Ongoing thoughts on my martial studies and interests, which encompass almost everything.
Wednesday, March 30, 2016
Forging the Black Belt
of us is on an individual journey as a martial artist, discovering who we are and
what our art personal art is. My first 5 years I was training exclusively in
Isshinryu. Long intense training. I had reached black belt, started teaching my
own youth program. Personally experienced another art, but too soon I was also
on my own. I knew I needed more.
a black belt is really the first step of an individual journey. Remaining a black
belt the next 5 years is the real test.
was and am married, but as my wife was working through the YMCA, primarily as a
swimming coach, which meant very early morning workouts, evenings coaching and
working at the Y, and frequent weekend travel to swimming meets. I had a great
deal of time that I was on my own, and no family responsibilities in Scranton,
on my own, except for the youth program I had begun teaching, I realized how
much not having others to work with was making my karate suffer. So I began to
compete regionally to push my self. In time I made friends with the other
competitors and received invitations to train with them.
began training with a local group of Kempo Goju stylists, having people to spar
I saw a local Kung Fu school was having a demonstration. I went mostly because
I wanted to see tai chi in action. I had read a deal about that art, but had
never seen it. What I saw intrigued me, and I approached the school owner,
Ernest Rothrock, about the possibility of having lessons. He agreed to a ½ hour
lesson per week. And I continued that for the next two years, learning the Yang
Long Fist system.I discovered quickly
that having a black belt in karate did not mean there was an advantage in tai
chi study. I am sure I was about as much fun as pushing around a bag of wet
cement. But I did not stop, and in time learned something new.
am sure most people would find that enough, but I still had free time, and my
journeys’ continued. I wanted more experience sparring, so I visited other
dojo, And guess what, at none of them did I get a chance to spar, but I went to
train and joined in with whatever they were doing.
form of Goshin Jutsu, a school of Shorin ryu, one of the schools connected with
Hidy Ochai and Washin ryu. And there were other programs like Jim Martin’s
program. I rotated my time between them. On Saturdays I would visit 2 or 3
experiences were different, but I attempted to learn whatever they shared.
9 months into 1980 I approached Ernie Rothrock and asked him if I could study
some Chinese forms. As I was judging some Chinese stylists at tournaments, I
thought I could be a better judge if I tried to learn some, knowing more about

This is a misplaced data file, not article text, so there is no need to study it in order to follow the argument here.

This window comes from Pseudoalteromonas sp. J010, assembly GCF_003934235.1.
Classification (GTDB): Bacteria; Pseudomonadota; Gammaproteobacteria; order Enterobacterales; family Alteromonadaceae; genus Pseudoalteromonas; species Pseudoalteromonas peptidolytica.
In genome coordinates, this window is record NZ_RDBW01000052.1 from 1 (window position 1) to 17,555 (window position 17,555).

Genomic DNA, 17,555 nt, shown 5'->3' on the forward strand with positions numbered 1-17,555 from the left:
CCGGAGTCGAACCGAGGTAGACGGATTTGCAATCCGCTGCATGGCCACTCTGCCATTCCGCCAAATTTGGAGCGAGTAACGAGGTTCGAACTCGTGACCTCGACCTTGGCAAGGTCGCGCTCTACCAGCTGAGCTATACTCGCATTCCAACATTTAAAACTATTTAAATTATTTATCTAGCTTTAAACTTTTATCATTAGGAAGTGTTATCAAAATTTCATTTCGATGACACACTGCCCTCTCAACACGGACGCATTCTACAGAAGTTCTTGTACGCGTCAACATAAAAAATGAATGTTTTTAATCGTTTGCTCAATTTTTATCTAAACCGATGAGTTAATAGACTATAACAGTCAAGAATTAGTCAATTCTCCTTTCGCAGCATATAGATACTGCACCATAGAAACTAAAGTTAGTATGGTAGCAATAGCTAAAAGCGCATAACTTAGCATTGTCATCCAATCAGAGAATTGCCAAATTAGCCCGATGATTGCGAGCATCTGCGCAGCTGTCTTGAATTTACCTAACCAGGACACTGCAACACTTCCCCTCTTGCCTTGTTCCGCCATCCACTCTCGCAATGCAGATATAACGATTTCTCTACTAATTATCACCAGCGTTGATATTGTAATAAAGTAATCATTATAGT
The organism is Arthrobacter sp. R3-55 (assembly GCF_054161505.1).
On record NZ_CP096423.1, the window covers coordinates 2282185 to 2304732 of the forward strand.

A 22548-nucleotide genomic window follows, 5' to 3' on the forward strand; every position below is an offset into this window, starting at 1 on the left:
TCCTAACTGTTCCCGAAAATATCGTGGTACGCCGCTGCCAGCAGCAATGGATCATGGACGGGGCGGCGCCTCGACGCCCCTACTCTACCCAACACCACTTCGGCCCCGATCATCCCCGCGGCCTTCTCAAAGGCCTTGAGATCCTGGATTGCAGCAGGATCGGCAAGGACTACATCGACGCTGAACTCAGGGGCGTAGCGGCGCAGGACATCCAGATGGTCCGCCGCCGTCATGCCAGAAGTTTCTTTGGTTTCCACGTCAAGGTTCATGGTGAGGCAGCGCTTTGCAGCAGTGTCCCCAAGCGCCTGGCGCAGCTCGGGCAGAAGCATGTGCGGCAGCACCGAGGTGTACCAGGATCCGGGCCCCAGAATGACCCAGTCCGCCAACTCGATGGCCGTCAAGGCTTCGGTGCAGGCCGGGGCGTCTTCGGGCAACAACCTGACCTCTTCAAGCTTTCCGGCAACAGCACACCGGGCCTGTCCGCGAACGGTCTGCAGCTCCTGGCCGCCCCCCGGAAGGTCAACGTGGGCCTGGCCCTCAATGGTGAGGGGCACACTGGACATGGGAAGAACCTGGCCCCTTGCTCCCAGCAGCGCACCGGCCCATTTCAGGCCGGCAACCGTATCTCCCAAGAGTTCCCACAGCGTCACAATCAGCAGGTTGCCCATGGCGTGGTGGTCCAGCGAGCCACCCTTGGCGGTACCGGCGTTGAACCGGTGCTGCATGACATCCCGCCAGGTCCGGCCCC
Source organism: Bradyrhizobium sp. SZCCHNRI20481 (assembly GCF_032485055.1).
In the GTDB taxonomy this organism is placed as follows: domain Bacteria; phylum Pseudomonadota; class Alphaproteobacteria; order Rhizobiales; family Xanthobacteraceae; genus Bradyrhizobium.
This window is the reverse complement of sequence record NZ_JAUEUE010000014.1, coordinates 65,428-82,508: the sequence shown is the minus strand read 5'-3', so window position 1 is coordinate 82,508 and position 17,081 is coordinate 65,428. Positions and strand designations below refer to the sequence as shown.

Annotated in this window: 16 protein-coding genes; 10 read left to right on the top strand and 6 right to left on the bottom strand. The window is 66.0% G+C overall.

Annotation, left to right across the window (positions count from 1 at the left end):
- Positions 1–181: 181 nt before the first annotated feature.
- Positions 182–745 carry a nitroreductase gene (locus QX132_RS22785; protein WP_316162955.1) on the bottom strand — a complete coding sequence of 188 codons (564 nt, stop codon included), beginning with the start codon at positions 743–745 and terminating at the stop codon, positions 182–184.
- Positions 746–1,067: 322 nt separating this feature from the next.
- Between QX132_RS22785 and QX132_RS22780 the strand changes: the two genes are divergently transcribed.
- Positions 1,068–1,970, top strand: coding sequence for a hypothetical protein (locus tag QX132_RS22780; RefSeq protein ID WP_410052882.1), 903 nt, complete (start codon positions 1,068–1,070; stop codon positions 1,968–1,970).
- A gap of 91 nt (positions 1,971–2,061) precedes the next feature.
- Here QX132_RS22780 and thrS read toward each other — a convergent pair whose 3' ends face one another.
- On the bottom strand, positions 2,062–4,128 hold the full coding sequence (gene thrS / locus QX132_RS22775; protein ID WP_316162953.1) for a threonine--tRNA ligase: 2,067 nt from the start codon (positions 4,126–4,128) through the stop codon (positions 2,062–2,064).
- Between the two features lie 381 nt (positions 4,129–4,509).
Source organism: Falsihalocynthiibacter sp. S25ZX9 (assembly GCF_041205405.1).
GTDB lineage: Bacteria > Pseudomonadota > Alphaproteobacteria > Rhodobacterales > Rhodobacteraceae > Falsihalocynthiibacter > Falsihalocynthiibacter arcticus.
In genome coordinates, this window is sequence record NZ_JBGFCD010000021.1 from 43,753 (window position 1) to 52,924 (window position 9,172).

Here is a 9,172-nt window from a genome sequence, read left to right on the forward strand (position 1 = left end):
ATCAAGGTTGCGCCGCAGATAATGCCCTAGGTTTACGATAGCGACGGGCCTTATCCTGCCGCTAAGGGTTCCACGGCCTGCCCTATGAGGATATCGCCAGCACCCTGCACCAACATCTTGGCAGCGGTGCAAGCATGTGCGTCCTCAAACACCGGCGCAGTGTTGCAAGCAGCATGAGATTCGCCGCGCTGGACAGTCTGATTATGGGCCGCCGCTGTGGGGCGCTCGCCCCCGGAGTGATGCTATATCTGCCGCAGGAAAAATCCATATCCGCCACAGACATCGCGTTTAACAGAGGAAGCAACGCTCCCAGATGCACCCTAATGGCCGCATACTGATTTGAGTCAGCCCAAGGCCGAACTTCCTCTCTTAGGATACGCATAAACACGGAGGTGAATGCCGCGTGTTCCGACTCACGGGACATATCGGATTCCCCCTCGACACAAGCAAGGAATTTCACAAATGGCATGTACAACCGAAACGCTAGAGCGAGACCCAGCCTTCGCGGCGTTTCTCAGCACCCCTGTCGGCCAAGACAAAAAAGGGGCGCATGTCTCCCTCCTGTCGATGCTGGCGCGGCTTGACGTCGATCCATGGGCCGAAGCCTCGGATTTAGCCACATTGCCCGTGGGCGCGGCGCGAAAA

what they were doing. As Ernie knew me somewhat at that point, he asked me what
I wanted to learn. Then he pointed to a list behind himself. It contained
several hundred form names that he had studied at that point in time. I told
him I had no idea what I should learn. So he selected a Northern Shaolin black
belt level form. So for an additional ½ hour a week I was learning that too.
might not seem like much, but that was plenty for me. That was a long form, took
me 9 month to get it. I think he was having fun with me, the form I studied
were not what his students studied. Perhaps so see what I could get. I didn’t
stop. Not realizing or accepting I could not do it. A black belt can’t say I
can’t. They may not be able to do, but they try.
I kept going to tournaments and competing with my Isshinryu. Charles had taught
me what he knew, and I diligently practiced it continually 3 or 4 days a week.
I would make trips driving 5 hours to Salisbury to train, then get back in the
car and drive 5 hours back to Scranton to make work. If possible I would also
visit Dover and train with Reese Rigby.
all programs are not created equal, but I am not going to talk about that, I
still got something from each place I trained.
I took up the invitation of a fellow competitor, Tris Sutrisno, and went to
visit him. It was a hard workout, but he challenged me and shared the 5 Heian
kata with me. I drove home and that night pulled out the Funakoshi Karate Do
Koyan. And observed where his versions were different. As I had previously
studied them in Tang Soo Do Moo Duk Kwan it was just a matter of adjusting to
next week I went back and did them for him. No, nothing perfect, but I did
them. Then he has his group doing an aikido drill which were 8 movements. After
watching them for 15 minutes, he asked me if I would like to try it. I did it.
Which I guess impressed him, then more followed. And I kept training there,
though it was a good hour from my house.
the thing is I was experiencing all of these things at almost the same time.
And all I was trying to do was have people to work out with. I wasn’t trying to
gain other systems. But I never assumed that I could not do anything, just kept
my ongoing studies in tai chi and kung fu, I completed the Northern Shaolin
form study, Then I was interested in Chinese sweeps like iron broom, and Ernie
took me into a Pai Lum Leopard form. In the long run those sweeps were beyond
me, better suited to someone younger and thinner, But still I learned
something. Then he gave a clinic onaNorthern Preying Mantis form. I learned it and worked on it, it was
interesting. Eventually other studies followed. He gained permission to teach
me Northern Eagle Claw, a very long form. And I studied that.
other studies followed, I was getting what I wanted some knowledge about how
movement in the Chinese systems should be done.